Death in Hollywood topped the early going at the Venice Film Festival, where Allen Coulter's film about the mysterious and untimely death of TV's Superman in the 1950s premiered Thursday after Brian De Palma's film noir about the murder of an aspiring actress.

"Hollywoodland" stars Ben Affleck as George Reeves, portrayed as an ultimately dispirited actor who aspires to greatness but is typecast as a television superhero, and Adrien Brody as a private detective trying to make a case that his apparent suicide was actually murder.

The movie has all the elements of a film noir, but Coulter said he sees "Hollywoodland" more as "a story of two men who seek meaning in their lives through celebrity."

The theme of fame-at-all-costs was close to home for the actors and director alike.

"I think the reason that we were all drawn to the story is that Hollywood is a repository for that kind of thinking," said Coulter, a director of the HBO hit "The Sopranos" making his feature film directorial debut.

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Affleck's Reeves is disappointed that he did not achieve the right kind of fame, while Brody's headline-seeking detective pursues fame of his own by trying to debunk the LAPD's suicide ruling.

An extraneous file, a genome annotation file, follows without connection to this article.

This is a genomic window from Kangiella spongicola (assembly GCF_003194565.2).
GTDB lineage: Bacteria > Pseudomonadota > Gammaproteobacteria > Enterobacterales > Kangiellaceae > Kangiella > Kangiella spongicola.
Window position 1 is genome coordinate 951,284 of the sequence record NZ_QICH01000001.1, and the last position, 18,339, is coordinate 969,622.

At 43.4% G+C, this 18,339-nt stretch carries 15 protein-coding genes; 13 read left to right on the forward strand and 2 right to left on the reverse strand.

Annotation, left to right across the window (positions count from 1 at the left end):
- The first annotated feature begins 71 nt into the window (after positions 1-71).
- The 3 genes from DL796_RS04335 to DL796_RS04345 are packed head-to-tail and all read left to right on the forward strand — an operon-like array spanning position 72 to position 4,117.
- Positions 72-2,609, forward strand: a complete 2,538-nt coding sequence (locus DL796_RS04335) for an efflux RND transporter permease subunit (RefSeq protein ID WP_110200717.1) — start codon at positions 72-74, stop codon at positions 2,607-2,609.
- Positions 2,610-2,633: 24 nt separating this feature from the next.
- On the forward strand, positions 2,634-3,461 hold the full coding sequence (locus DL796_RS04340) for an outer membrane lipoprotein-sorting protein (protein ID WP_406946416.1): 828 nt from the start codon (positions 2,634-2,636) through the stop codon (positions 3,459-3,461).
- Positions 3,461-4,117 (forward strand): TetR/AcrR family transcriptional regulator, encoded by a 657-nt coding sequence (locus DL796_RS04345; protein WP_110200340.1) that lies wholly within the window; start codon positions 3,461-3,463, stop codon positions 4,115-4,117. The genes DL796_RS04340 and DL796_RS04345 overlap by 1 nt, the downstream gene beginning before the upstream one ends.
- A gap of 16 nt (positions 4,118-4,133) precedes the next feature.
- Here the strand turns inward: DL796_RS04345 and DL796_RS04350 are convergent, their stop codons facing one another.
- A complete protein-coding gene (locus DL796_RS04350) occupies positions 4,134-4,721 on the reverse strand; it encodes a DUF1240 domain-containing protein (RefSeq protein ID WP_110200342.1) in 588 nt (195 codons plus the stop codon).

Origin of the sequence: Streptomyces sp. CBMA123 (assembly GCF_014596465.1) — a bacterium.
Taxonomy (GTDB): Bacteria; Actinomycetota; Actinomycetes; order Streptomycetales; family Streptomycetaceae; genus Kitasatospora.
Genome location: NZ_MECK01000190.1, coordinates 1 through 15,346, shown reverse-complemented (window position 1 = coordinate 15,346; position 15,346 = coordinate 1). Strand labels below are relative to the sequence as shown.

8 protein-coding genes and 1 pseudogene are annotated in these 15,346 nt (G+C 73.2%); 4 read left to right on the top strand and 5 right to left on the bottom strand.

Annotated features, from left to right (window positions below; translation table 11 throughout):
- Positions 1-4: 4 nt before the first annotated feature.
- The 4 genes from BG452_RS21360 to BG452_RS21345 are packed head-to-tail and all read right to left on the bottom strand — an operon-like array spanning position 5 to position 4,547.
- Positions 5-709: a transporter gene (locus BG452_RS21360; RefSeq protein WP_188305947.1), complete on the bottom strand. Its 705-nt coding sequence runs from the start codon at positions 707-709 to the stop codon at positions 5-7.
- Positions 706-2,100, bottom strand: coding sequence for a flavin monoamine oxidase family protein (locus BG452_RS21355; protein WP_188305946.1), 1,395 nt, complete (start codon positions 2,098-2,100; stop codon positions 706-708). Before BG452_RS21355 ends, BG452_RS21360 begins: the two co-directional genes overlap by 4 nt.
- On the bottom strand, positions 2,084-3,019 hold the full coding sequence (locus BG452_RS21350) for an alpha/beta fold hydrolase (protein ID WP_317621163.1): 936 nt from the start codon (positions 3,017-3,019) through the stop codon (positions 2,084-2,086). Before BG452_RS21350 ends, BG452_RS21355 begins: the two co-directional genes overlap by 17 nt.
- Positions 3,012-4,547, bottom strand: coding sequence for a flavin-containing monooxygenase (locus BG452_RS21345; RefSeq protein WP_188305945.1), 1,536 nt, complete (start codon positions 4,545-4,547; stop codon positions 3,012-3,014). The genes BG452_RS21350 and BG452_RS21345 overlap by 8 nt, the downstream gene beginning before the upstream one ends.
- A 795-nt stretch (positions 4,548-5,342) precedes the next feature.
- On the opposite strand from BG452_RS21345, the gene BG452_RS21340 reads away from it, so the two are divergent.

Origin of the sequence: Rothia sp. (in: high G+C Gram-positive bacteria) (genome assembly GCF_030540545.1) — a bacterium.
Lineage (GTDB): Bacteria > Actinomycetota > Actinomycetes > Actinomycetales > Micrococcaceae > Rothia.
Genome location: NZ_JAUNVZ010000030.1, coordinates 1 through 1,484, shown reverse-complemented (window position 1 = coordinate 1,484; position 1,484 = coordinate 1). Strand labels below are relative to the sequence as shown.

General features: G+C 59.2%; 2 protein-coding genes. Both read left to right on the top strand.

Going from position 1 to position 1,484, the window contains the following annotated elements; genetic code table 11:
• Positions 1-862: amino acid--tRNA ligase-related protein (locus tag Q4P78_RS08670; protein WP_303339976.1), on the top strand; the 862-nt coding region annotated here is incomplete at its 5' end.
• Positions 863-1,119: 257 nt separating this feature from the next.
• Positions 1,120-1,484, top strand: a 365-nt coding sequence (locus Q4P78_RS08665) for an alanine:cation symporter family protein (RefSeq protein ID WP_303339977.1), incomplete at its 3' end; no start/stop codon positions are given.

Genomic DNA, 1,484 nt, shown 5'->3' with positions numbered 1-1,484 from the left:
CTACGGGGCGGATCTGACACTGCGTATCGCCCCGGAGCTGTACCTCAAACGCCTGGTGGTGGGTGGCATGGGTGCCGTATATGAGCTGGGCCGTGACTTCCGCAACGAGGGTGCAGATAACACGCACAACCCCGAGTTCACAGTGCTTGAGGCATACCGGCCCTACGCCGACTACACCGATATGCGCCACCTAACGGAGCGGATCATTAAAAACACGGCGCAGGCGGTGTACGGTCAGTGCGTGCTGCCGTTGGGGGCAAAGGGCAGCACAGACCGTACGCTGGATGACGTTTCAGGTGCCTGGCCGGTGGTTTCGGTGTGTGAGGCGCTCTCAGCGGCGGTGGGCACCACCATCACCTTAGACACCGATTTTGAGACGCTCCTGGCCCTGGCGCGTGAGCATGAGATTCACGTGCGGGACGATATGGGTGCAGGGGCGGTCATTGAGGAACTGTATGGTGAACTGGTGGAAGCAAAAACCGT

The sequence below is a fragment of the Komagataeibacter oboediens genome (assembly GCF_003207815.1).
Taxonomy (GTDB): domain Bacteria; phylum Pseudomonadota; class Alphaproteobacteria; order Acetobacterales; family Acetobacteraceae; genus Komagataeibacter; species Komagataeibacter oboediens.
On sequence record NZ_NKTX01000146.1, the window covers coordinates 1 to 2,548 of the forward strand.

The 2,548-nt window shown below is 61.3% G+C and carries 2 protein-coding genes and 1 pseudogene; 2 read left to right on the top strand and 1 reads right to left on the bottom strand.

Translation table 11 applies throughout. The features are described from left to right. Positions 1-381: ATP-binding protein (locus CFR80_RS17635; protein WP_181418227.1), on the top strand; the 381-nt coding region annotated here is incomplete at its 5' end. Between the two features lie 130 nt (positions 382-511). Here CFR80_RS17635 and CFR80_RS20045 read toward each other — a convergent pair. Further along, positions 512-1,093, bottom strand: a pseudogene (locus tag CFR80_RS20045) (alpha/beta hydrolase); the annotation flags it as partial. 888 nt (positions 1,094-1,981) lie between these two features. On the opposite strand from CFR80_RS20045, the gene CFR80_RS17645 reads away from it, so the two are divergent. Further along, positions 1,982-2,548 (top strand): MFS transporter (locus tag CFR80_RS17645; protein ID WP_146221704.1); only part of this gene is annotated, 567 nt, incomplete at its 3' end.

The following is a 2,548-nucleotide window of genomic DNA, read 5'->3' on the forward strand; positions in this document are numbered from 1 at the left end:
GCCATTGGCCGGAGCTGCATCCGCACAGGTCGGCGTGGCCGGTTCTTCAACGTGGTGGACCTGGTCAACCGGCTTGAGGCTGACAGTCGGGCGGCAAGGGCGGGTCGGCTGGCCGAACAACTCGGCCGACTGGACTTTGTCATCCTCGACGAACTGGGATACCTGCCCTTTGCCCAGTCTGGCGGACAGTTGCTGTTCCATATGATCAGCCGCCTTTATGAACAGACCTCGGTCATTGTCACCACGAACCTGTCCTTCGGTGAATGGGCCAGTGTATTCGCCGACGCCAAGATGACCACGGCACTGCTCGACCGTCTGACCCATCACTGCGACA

Affleck, who won a best screenplay Oscar for "Good Will Hunting," said he tried to give a respectful portrayal of Reeves as a tonic to the exploitation his character experienced in life, being mindful of Reeves' struggle to break free of his image as the Man of Steel.

"Audiences could only see him as such. I think it was very painful for him," the actor said.

While the film unfolds in the very controlled environment of studio-dominated Hollywood, it was not much of a leap for Affleck and his co-stars living in a media-fueled era to identify with Reeves' troubled relationship with his own fame.

"People pay attention to actors' private lives and personal lives, and even the most mundane details of life, almost on a parallel track, where the movies become incidental pit stops, commercial breaks, in actors' lives," said Affleck, whose personal relationships have provided much media fodder.

"It's a dance you have to dance. ... If there are any secrets, I haven't found them out," he said.

Academy Award winner Brody said he understood why audiences feel overly familiar with actors, but said it made actors' lives more difficult.

"Our object as an actor is to create a level of truth and believability with the characters we portray. If we succeed, then there is a connection between the character and the audience," Brody said. "You share very intimate moments — moments I wouldn't share with you in real life. The line blurs."

Both "Hollywoodland" and De Palma's "The Black Dalhia" — among 21 contenders for the Golden Lion awarded at the Sept. 9 end of the festival — center on untimely deaths in postwar Hollywood and explore the phenomenon of interrupted celebrity.

"I think they both speak to a continued fascination with death in Hollywood," said "Hollywoodland" producer Glenn Williamson.